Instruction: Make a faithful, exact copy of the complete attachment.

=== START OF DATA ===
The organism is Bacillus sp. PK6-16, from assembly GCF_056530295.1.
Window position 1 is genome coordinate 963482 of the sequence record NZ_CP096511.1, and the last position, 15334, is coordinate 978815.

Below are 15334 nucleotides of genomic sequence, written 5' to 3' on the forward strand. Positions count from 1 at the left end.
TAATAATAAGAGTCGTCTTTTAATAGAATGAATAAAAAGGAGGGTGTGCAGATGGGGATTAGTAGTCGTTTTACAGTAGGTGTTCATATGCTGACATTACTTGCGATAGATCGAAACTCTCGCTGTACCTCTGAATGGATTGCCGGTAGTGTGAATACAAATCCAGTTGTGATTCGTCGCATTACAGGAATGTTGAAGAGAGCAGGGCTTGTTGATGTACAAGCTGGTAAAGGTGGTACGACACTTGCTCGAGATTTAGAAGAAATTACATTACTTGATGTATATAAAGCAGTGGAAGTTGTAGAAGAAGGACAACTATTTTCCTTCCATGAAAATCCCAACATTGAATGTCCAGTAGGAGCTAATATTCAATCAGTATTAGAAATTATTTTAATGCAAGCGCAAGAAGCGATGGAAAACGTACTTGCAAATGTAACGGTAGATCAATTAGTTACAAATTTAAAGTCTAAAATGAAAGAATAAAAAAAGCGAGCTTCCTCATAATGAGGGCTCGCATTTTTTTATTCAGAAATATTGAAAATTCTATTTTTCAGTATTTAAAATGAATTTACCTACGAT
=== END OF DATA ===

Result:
The organism is Bacillus sp. PK6-16, from assembly GCF_056530295.1.
Window position 1 is genome coordinate 963482 of the sequence record NZ_CP096511.1, and the last position, 15334, is coordinate 978815.

Below are 15334 nucleotides of genomic sequence, written 5' to 3' on the forward strand. Positions count from 1 at the left end.
TAATAATAAGAGTCGTCTTTTAATAGAATGAATAAAAAGGAGGGTGTGCAGATGGGGATTAGTAGTCGTTTTACAGTAGGTGTTCATATGCTGACATTACTTGCGATAGATCGAAACTCTCGCTGTACCTCTGAATGGATTGCCGGTAGTGTGAATACAAATCCAGTTGTGATTCGTCGCATTACAGGAATGTTGAAGAGAGCAGGGCTTGTTGATGTACAAGCTGGTAAAGGTGGTACGACACTTGCTCGAGATTTAGAAGAAATTACATTACTTGATGTATATAAAGCAGTGGAAGTTGTAGAAGAAGGACAACTATTTTCCTTCCATGAAAATCCCAACATTGAATGTCCAGTAGGAGCTAATATTCAATCAGTATTAGAAATTATTTTAATGCAAGCGCAAGAAGCGATGGAAAACGTACTTGCAAATGTAACGGTAGATCAATTAGTTACAAATTTAAAGTCTAAAATGAAAGAATAAAAAAAGCGAGCTTCCTCATAATGAGGGCTCGCATTTTTTTATTCAGAAATATTGAAAATTCTATTTTTCAGTATTTAAAATGAATTTACCTACGAT